SSC Economics Sample Paper NCERT Sample Paper-2

  • question_answer
    Match the following
    List-1 List-2
    A. First Plan 1. Rapid Industrialisation
    B. Second Plan 2. Community Development
    C. Third Plan 3. Expansion of basic industries
    D. Fourth Plan 4. Minimum Needs Program
    E. Fifth Plan 5. Achievement of self-reliance and growth with stability

    A) A\[\to \]1, B\[\to \]2, C\[\to \]3, D\[\to \]4, E\[\to \]5

    B) A\[\to \]2, B\[\to \]1, C\[\to \]3, D\[\to \]5, E\[\to \]4

    C) A\[\to \]1, B\[\to \]3, C\[\to \]4, D\[\to \]5, E\[\to \]2

    D) A\[\to \]2, B\[\to \]1, C\[\to \]4, D\[\to \]5, E\[\to \]3

    Correct Answer: B

    Solution :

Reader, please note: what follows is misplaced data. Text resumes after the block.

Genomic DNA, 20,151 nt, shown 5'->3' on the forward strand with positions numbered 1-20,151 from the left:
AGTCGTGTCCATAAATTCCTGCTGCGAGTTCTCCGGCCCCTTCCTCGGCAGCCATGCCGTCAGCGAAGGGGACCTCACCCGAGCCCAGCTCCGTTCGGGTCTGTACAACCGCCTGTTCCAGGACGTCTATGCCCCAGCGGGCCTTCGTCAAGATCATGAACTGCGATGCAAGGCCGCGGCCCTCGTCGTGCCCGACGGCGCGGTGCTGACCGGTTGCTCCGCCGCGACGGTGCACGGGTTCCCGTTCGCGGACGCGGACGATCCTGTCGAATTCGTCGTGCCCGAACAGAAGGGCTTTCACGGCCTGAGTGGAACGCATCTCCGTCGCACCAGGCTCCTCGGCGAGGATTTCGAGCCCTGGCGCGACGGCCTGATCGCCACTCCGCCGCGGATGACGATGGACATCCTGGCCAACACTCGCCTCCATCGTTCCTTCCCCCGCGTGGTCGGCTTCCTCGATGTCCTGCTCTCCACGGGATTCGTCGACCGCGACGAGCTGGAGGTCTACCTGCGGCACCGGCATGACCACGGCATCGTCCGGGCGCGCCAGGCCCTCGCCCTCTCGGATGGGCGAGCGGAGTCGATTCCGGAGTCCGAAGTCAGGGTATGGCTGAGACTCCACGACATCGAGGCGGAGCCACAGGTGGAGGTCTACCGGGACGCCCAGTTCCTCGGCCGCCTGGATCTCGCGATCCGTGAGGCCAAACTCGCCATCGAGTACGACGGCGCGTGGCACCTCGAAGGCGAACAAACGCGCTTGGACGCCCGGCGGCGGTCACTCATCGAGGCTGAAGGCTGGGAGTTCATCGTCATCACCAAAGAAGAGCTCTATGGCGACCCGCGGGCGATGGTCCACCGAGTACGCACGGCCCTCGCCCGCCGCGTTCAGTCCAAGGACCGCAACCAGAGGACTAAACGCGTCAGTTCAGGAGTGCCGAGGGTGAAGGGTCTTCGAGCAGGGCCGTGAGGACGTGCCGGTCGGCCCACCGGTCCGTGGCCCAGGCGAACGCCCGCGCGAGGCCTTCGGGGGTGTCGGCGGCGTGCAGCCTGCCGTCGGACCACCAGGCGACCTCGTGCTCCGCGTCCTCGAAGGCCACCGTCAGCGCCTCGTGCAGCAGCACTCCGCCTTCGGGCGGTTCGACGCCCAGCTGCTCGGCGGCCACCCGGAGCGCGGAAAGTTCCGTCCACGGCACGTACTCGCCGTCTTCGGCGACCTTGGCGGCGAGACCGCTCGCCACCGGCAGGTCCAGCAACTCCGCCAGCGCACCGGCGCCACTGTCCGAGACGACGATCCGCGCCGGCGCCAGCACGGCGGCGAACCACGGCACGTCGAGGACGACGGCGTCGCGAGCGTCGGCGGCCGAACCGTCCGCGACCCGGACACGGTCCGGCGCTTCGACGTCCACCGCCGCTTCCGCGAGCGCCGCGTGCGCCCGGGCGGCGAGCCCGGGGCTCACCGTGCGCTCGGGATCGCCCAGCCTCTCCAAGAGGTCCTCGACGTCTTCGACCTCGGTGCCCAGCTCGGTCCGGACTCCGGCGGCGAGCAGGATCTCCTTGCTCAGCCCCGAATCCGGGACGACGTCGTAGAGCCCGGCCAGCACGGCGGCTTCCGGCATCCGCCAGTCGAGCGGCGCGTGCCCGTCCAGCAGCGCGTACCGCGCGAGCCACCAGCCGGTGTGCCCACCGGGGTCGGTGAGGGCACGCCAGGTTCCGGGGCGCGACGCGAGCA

Five Year Plans in India at a Glance: First Plan First Plan (1951 ?56). It was based on Harrod-Domar Model. Community Development Program was launched in 1952. Emphasized on agriculture, price stability, power & transport. It was more than a success, because of good harvests in the last two years. Second Plan Second Plan (1956 ?61) Also called Mahalanobis Plan after its chief architect. Its objective was rapid industrialization. Advocated huge imports which led to emptying of funds leading to foreign loans. It shifted basic emphasis from agriculture to industry far too soon. During this plan, price level increased by 30%, against a decline of 13% during the First Plan. Third Plan Third Plan (1961 ?66) At its conception time, it was felt that Indian economy has entered a take-offstage. Therefore, its aim was to make India a 'self-reliant' and 'self-generating' economy. Also, it was realized from the experience of first two plans that agriculture should be given the top priority to suffice the requirement of export and industry. Complete failure due to unforeseen misfortunes viz. Chinese aggression (1962), Indo-Pak war (1965), severest drought in 100 years (1965 ?66). Three Annual Plans (1966 ?69): Plan holiday for 3 years. The prevailing crisis in agriculture and serious food shortage necessitated the emphasis on agriculture during the Annual Plans. During these plans a whole new agricultural strategy involving wide-spread distribution of High-Yielding Varieties of seeds, the extensive use of fertilizers, exploitation of irrigation potential and soil conservation was put into action to tide-over the crisis in agricultural production. During the Annual Plans, the economy basically absorbed the shocks given during the Third Plan, making way for a planned growth. Fourth Plan Fourth Plan (1969 ?74). Main emphasis on agriculture's growth rate so that a chain reaction can start. Fared well in the first two years with record production but last three years were failure because of poor monsoon. Had to tackle the influx of Bangladeshi refugees before and after 1971 Indo-Pak war. Fifth Plan Fifth Plan (1974 ?79). The fifth plan prepared and launched by D D Dhar proposed to achieve two main objectives viz, 'removal of poverty' (Garibi Hatao) and 'attainment of self-reliance' through promotion of high rate of growth, better distribution of income and a very significant growth in-the domestic rate of savings. The plan was terminated in 1978 (instead of 1979) when Janta Government came to power. Rolling Plan Rolling Plan (1978 ?80) There were 2 Sixth Plans. First one is by Janta Government (for 78 ?83) which was in operation for only 2 years. Second is by the Congress Govt. when it returned to power in 1980. Sixth Plan Sixth Plan (1980 ?85) Objectives: Increase in national income, modernization of technology, ensuring continuous decrease in poverty and unemployment, population control through family planning, etc. Seventh Plan Seventh Plan (1985 ?90) The Seventh plan emphasized policies and programs which aimed at rapid growth in food- grains production, increased employment opportunities and productivity within the framework of basic tenants of planning. It was a great success, the economy recorded 6% growth rate against the targeted 5%. Eighth Plan Eighth Plan (1992 ?97). The eighth plan was postponed by two years because of political upheavals at the Centre and it was launched after a worsening Balance of Payment position and inflation during 1990 ?91. The plan undertook various drastic policy measures to combat the bad economic situation and to undertake an annual average growth of 5.6% some of the main economic performances during eighth plan period were rapid economic growth, high growth of agriculture and allied sector, and manufacturing sector, growth in exports and imports, improvement in trade and current account deficit. Ninth Plan Ninth Plan (1997 ?2002). It was developed in the context of four important dimensions: Quality of life, generation of productive employment, regional balance and self-reliance. Tenth Plan Tenth Plan (2002 ?2007) to achieve the growth rate of GDP@8%. Reduction of poverty ratio to 20% by 2007 and to 10% by 2012. Providing gainful high quality employment to the addition to the labour force over the tenth plan period. Universal access to primary education by 2007. Reduction in gender gaps in literacy and wage rates by at least 50% by 2007. Reduction in decadal rate of population growth between 2001 and 2011 to 16.2%. Increase in literacy rate to 72% within the plan period and to 80% by 2012. Reduction of Infant Mortality Rate (IMR) to 45 per 1000 live births by 2007 and to 28 by 2012. Increase in forest and tree cover to 25% by 2007 and 33% by 2012. All villages to have sustained access to potable drinking water by 2012 Cleaning of all major polluted rivers by 2007 and other notified stretches by 2012 Tenth Plan Tenth Plan (2002-2007) The main objectives of the tenth Five Year Plan of India were: Attain 8% GDP growth per year.  Reduction of poverty rate by 5 percentage points by 2007. Providing gainful and high-quality employment at least to the addition to the labour force. Reduction in gender gaps in literacy and wage rates "by at least 50% by 2007. 20-point program was introduced. Target growth: 8.1% Growth achieved: 7.7% Eleventh Plan Eleventh Plan (2007-2012). The overall and comprehensive picture of the growth and plan performance during the 11th Five Year Plan (2007 -2012) and performance of various Flagship programmes being implemented in the state for Economic growth, Ensuring Equity and Social Justice Twelvth Plan Twelvth Plan (2012-2017) 12th Five Year Plan (Government of India) The Twelvth Five-Year Plan of the Government of India has decided for the growth rate at 8.2% but the National Development Council (NDC) on 27 Dec 2012 approved 8% growth rate for 12th five-year plan. The Deputy Chairman of the Planning Commission Mr Montek Singh Ahluwalia has said that achieving an average growth rate of 9 percent in the next five years is not possible. The Final growth target has been set at 8% by the endorsement of plan at the National Development Council meeting held in New Delhi.